CREST and IASME are delighted to announce their partnership with the NCSC to help deliver its new Cyber Incident Exercising scheme. The NCSC (National Cyber Security Centre) has created the scheme to help organisations find high quality providers that can advise and support them to effectively practise their cyber incident response plan.
The benefits of exercise are clear, and this extends to practising a cyber incident response plan. While practise might not make perfect, it does build resilience. An organisation that rehearses their incident response plan is better placed to respond to cyber attacks and can get back up and running again quicker than those who don’t.
Organisations wishing to join the CIE scheme will be assessed against the NCSC CIE Standard. CREST and IASME will both manage the assessment, onboarding, monitoring and offboarding of providers assured under the Cyber Incident Exercising scheme on behalf of the NCSC. The organisations were selected for this role because they both meet the NCSC’s high standards and offer a choice for potential providers and different routes into the scheme.
Dr Emma Philpott MBE, CEO of IASME says, “We are really looking forward to working with companies of all sizes and in all areas of the UK to deliver this important scheme. We feel strongly about ensuring that the scheme is accessible for smaller cyber security companies to become assured providers and we encourage you to contact us to discuss becoming a provider if this is something that interests you.”
Rowland Johnson President at CREST explains “We are delighted to be helping deliver this important new scheme for the NCSC by assessing and onboarding Assured Service Providers. With rising cyber attacks on enterprises of all types, effective cyber incident response is one of the most important parts of building cyber resilience. This will give all organisations who want to test their incident response, access to Assured Service Providers who can support them.”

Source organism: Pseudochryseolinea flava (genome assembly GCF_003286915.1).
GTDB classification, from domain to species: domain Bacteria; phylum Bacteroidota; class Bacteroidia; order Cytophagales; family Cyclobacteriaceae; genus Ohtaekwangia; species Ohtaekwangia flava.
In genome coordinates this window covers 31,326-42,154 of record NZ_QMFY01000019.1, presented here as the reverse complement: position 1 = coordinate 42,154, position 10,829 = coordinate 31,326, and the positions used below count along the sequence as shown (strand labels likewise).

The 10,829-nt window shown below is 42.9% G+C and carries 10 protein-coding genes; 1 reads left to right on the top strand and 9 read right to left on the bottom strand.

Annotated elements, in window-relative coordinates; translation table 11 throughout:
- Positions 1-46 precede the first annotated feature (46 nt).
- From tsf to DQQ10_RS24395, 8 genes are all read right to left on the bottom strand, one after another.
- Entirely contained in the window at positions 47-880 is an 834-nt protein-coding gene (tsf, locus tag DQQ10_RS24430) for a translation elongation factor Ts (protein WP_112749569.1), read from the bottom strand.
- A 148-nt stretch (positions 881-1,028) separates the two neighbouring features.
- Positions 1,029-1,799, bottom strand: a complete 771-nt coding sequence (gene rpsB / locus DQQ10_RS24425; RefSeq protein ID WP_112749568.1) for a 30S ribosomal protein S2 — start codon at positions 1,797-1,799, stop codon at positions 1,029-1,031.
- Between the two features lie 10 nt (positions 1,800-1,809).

The Cyber Incident Exercising scheme provides assurance of companies which deliver two types of cyber exercises to organisations that want to test their existing cyber incident response plans:
Table-Top – discussion-based sessions where participants talk about their roles and responsibilities, activities and key decision points (following their organisation’s incident response plan) in relation to a pre-agreed scenario.
Live-Play – more in-depth sessions in which participants execute their roles and responsibilities to respond to events in a real world cyber scenario. Activities are tailored to the organisation and take place in close to real-time, providing a realistic simulation of a cyber event. Live play exercises are best suited to mature organisations looking for in-depth validation of plans.
The scope of the CIE standard covers exercises designed to simulate incidents which have a significant impact on a single client organisation. It does not cover incidents spanning multiple organisations or Category 1 and Category 2 incidents as defined by the UK’s Cyber Attack categorisation system.
The new CIE scheme will launch officially later this year when exercising providers have been assured and on-boarded, ready to offer services.
Notes for editors
For more information from the NCSC go to CIE Scheme standard
For more information about the scheme and how to apply go to:
The first Assured Service Providers for the scheme will be available soon. They will be listed on the website of the relevant Delivery Partner and on the NCSC website once they are available.